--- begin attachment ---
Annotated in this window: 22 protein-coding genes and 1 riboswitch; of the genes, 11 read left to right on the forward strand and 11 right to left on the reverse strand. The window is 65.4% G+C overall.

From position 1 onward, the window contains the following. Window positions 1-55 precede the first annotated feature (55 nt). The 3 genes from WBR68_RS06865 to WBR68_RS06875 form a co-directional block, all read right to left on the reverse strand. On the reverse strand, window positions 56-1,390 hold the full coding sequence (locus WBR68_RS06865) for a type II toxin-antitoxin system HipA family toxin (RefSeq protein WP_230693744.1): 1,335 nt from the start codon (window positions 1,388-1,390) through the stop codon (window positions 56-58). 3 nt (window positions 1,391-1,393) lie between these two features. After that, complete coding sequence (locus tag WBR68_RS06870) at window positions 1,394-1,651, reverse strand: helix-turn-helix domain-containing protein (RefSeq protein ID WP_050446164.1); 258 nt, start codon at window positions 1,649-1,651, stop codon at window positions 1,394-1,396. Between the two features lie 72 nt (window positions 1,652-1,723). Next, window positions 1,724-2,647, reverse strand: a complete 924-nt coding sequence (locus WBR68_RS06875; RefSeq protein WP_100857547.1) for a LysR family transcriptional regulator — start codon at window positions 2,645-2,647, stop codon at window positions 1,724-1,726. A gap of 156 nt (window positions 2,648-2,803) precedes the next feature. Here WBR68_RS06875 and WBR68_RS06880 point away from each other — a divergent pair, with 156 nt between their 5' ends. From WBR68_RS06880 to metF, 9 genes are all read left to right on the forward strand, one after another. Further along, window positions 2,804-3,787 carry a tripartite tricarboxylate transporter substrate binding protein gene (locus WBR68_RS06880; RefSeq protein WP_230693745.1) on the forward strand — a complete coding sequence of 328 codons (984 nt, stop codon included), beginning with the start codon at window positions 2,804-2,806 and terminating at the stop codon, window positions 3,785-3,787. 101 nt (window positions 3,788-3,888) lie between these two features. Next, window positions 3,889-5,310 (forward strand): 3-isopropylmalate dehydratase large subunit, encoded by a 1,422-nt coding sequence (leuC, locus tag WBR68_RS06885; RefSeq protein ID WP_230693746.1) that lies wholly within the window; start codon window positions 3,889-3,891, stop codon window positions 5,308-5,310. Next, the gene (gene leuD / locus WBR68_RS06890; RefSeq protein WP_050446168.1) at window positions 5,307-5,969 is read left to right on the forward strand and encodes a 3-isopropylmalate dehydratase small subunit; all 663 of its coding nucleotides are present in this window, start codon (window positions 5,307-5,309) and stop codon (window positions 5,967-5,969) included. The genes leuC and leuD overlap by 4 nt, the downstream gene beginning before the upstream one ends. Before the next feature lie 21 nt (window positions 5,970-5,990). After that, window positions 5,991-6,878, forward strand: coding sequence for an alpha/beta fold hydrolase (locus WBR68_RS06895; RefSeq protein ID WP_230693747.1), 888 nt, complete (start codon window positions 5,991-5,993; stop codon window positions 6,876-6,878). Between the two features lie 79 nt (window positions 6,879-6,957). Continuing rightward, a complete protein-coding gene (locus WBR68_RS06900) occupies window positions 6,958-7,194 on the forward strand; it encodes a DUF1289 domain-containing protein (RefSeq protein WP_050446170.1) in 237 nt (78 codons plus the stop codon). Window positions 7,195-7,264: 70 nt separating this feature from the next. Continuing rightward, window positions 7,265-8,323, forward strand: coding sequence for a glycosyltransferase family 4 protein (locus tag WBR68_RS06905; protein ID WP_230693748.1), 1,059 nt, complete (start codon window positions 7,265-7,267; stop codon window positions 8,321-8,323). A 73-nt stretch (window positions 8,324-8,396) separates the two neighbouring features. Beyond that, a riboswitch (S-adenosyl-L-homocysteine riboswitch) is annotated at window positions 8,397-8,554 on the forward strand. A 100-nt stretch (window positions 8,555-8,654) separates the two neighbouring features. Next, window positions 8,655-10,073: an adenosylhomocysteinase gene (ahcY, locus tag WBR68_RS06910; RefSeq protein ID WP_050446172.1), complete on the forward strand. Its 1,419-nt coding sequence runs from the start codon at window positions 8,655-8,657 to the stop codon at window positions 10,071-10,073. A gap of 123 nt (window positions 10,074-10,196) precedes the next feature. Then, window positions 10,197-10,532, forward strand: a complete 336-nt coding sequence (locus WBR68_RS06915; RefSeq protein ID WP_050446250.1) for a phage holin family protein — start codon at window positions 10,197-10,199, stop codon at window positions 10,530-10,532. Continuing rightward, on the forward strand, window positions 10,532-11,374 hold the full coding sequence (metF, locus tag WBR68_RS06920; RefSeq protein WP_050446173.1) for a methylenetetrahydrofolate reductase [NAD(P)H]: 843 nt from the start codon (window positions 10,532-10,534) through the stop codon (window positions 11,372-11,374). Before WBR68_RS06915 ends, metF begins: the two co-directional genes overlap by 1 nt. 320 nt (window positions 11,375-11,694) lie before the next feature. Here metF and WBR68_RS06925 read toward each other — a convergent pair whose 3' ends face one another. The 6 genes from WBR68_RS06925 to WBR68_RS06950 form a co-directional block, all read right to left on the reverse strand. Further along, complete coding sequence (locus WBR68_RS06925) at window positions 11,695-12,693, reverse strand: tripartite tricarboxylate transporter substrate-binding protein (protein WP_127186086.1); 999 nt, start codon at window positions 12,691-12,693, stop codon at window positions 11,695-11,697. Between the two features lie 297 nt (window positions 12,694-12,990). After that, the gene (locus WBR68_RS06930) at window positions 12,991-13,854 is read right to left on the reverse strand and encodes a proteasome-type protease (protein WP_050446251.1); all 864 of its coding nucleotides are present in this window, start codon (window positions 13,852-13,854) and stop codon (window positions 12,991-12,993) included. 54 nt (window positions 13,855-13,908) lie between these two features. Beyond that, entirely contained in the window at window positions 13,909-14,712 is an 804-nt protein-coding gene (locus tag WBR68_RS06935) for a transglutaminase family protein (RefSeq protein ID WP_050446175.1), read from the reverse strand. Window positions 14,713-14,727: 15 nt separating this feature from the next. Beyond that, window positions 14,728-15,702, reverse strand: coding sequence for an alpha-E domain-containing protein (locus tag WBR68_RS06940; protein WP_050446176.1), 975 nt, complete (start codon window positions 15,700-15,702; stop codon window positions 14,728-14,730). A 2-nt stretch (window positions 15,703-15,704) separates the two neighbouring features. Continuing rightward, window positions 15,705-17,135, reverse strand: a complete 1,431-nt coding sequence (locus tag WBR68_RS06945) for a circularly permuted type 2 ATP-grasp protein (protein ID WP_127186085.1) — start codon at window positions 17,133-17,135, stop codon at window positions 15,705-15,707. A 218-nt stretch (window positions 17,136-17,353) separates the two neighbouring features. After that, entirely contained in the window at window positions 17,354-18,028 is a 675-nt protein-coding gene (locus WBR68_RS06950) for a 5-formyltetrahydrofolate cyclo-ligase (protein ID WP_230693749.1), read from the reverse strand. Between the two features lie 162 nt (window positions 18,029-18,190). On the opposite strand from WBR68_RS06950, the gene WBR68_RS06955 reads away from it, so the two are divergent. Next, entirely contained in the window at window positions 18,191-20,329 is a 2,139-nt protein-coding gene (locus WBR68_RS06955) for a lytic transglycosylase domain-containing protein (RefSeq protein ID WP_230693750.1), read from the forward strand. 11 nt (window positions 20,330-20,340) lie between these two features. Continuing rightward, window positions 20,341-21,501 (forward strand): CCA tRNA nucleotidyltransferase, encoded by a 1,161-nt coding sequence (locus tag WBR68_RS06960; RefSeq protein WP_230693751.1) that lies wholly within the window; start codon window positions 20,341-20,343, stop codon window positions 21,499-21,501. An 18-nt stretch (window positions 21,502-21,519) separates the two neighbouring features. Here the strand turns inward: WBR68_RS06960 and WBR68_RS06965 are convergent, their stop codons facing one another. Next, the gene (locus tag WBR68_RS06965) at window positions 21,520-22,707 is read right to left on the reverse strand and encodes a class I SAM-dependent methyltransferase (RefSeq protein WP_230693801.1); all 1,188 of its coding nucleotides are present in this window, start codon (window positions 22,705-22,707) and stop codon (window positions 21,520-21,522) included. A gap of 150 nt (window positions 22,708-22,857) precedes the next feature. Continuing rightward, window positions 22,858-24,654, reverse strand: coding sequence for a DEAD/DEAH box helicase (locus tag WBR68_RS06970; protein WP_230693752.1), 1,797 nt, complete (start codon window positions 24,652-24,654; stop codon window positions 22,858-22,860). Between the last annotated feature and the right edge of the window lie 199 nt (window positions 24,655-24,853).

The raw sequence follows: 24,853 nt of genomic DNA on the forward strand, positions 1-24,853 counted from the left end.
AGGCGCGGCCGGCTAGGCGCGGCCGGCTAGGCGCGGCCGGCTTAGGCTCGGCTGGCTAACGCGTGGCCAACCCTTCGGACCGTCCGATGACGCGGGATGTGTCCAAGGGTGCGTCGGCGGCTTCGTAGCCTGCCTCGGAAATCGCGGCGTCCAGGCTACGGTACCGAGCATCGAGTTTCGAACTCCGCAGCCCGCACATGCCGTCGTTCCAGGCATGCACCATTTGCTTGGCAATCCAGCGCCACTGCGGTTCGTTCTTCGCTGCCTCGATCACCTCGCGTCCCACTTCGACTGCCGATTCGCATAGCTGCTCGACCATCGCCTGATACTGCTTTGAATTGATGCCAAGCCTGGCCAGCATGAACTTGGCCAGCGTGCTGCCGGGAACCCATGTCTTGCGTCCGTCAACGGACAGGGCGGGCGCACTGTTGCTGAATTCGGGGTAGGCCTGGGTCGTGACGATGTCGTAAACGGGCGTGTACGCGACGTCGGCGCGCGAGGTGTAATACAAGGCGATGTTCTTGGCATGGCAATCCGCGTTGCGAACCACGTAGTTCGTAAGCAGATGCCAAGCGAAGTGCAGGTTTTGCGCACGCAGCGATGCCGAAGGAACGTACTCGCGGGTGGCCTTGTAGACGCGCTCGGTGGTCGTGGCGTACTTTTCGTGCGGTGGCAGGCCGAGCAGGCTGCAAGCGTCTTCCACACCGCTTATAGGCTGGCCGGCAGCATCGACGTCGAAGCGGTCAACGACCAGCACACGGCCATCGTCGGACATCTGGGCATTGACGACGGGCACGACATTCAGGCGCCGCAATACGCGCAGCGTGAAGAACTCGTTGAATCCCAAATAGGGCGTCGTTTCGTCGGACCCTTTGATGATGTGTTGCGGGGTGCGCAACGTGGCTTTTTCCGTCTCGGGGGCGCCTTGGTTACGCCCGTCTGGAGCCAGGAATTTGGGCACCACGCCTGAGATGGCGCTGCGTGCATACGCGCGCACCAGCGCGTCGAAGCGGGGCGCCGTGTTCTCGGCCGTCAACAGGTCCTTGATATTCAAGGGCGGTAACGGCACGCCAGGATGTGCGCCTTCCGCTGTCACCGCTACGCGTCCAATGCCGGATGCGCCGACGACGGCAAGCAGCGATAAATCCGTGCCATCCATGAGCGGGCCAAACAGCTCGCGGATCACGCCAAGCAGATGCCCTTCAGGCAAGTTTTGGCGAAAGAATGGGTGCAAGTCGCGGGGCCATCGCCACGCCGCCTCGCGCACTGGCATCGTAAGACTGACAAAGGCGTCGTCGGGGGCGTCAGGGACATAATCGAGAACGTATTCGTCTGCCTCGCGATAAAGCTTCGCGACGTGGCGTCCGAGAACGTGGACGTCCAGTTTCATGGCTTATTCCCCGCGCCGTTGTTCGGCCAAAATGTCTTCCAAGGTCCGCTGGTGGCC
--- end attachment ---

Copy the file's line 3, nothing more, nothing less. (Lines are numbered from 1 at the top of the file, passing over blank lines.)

The raw sequence follows: 24,853 nt of genomic DNA on the forward strand, positions 1-24,853 counted from the left end.